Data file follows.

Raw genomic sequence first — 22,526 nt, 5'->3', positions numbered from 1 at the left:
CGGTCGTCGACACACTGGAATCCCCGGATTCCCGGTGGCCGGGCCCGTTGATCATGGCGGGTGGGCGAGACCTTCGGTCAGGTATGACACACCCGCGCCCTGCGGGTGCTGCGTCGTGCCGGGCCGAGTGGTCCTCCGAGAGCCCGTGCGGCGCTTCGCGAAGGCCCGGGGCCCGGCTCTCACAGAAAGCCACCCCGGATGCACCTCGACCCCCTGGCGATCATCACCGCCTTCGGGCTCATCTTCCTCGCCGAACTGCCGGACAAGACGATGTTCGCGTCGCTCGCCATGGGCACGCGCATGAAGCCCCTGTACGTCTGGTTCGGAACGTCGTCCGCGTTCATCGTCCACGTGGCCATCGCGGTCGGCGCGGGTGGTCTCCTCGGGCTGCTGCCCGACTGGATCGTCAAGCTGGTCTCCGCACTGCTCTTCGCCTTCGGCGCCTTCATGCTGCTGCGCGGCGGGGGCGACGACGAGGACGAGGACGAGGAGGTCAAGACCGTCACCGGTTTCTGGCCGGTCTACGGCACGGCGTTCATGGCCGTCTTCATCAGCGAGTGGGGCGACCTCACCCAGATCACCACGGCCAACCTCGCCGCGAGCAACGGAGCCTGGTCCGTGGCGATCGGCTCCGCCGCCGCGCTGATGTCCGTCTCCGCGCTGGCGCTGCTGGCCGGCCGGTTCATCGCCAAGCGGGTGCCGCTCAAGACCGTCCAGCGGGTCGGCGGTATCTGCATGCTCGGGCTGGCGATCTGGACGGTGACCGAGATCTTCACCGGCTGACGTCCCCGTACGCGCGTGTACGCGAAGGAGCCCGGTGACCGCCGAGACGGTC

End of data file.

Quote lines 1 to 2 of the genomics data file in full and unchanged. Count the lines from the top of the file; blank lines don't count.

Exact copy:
Raw genomic sequence first — 22,526 nt, 5'->3', positions numbered from 1 at the left:
CGGTCGTCGACACACTGGAATCCCCGGATTCCCGGTGGCCGGGCCCGTTGATCATGGCGGGTGGGCGAGACCTTCGGTCAGGTATGACACACCCGCGCCCTGCGGGTGCTGCGTCGTGCCGGGCCGAGTGGTCCTCCGAGAGCCCGTGCGGCGCTTCGCGAAGGCCCGGGGCCCGGCTCTCACAGAAAGCCACCCCGGATGCACCTCGACCCCCTGGCGATCATCACCGCCTTCGGGCTCATCTTCCTCGCCGAACTGCCGGACAAGACGATGTTCGCGTCGCTCGCCATGGGCACGCGCATGAAGCCCCTGTACGTCTGGTTCGGAACGTCGTCCGCGTTCATCGTCCACGTGGCCATCGCGGTCGGCGCGGGTGGTCTCCTCGGGCTGCTGCCCGACTGGATCGTCAAGCTGGTCTCCGCACTGCTCTTCGCCTTCGGCGCCTTCATGCTGCTGCGCGGCGGGGGCGACGACGAGGACGAGGACGAGGAGGTCAAGACCGTCACCGGTTTCTGGCCGGTCTACGGCACGGCGTTCATGGCCGTCTTCATCAGCGAGTGGGGCGACCTCACCCAGATCACCACGGCCAACCTCGCCGCGAGCAACGGAGCCTGGTCCGTGGCGATCGGCTCCGCCGCCGCGCTGATGTCCGTCTCCGCGCTGGCGCTGCTGGCCGGCCGGTTCATCGCCAAGCGGGTGCCGCTCAAGACCGTCCAGCGGGTCGGCGGTATCTGCATGCTCGGGCTGGCGATCTGGACGGTGACCGAGATCTTCACCGGCTGACGTCCCCGTACGCGCGTGTACGCGAAGGAGCCCGGTGACCGCCGAGACGGTC